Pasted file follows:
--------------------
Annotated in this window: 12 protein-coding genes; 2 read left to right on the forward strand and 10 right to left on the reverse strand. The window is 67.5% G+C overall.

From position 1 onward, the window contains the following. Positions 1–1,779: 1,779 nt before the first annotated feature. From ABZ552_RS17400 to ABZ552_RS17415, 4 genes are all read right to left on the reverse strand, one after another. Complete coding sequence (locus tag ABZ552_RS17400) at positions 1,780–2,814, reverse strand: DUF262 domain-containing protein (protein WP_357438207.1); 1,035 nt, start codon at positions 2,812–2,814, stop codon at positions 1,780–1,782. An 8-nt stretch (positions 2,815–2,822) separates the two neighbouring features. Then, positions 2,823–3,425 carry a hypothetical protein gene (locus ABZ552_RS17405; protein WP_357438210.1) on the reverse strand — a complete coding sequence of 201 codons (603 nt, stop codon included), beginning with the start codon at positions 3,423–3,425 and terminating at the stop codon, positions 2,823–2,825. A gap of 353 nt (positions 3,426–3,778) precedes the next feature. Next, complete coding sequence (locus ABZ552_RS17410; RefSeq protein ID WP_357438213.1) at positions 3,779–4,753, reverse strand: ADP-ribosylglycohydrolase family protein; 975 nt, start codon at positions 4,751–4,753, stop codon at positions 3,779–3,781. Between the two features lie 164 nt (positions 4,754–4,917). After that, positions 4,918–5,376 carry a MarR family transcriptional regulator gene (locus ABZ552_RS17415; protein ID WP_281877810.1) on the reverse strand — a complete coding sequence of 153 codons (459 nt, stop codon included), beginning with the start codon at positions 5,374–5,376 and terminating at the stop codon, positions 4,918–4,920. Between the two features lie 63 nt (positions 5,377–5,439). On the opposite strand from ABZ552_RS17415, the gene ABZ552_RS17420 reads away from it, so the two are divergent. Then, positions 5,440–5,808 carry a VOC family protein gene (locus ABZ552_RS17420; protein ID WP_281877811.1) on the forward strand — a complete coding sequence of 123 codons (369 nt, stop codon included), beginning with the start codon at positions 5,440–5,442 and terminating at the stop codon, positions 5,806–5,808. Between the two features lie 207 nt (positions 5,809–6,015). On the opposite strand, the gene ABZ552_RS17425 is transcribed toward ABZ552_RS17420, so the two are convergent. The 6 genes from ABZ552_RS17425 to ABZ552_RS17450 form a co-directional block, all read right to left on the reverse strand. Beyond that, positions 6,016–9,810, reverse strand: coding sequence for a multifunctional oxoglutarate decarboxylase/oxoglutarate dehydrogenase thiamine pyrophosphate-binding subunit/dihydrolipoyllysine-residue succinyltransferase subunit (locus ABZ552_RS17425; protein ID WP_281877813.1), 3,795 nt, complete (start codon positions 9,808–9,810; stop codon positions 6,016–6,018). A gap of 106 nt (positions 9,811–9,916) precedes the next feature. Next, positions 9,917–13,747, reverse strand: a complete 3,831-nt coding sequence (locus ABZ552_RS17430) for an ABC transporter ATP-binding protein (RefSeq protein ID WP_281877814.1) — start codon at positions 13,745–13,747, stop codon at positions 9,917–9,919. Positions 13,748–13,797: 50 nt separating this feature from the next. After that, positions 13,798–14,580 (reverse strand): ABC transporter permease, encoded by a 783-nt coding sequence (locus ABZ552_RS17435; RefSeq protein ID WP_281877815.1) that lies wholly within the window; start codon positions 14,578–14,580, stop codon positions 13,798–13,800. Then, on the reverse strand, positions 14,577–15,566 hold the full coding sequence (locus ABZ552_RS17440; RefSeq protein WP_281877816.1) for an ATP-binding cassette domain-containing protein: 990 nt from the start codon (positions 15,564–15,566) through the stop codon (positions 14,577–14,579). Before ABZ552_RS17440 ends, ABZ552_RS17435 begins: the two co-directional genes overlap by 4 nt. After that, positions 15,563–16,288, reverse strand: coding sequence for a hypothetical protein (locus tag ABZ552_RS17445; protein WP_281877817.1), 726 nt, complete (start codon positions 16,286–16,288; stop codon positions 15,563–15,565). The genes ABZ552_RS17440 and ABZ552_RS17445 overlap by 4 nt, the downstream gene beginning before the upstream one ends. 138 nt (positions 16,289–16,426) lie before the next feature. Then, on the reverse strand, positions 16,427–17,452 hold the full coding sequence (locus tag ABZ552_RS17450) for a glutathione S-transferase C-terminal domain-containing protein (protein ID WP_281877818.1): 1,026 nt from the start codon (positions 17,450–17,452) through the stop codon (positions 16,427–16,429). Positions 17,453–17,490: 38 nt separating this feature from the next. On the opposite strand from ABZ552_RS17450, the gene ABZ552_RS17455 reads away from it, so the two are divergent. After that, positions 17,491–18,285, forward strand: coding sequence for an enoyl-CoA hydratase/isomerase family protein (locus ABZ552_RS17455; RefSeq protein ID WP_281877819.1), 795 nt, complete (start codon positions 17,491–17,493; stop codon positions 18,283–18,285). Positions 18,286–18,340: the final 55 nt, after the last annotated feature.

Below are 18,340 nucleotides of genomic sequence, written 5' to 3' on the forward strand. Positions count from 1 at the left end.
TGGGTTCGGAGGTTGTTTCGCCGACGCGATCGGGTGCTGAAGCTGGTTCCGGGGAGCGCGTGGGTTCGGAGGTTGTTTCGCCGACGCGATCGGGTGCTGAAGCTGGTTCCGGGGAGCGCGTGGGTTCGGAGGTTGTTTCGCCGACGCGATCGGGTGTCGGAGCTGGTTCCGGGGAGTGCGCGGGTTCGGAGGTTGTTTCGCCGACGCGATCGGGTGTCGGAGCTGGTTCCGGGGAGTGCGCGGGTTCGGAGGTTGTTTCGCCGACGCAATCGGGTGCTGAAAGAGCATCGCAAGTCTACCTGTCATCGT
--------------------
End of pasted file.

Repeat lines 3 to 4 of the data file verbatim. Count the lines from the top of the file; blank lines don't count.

Below are 18,340 nucleotides of genomic sequence, written 5' to 3' on the forward strand. Positions count from 1 at the left end.
TGGGTTCGGAGGTTGTTTCGCCGACGCGATCGGGTGCTGAAGCTGGTTCCGGGGAGCGCGTGGGTTCGGAGGTTGTTTCGCCGACGCGATCGGGTGCTGAAGCTGGTTCCGGGGAGCGCGTGGGTTCGGAGGTTGTTTCGCCGACGCGATCGGGTGTCGGAGCTGGTTCCGGGGAGTGCGCGGGTTCGGAGGTTGTTTCGCCGACGCGATCGGGTGTCGGAGCTGGTTCCGGGGAGTGCGCGGGTTCGGAGGTTGTTTCGCCGACGCAATCGGGTGCTGAAAGAGCATCGCAAGTCTACCTGTCATCGT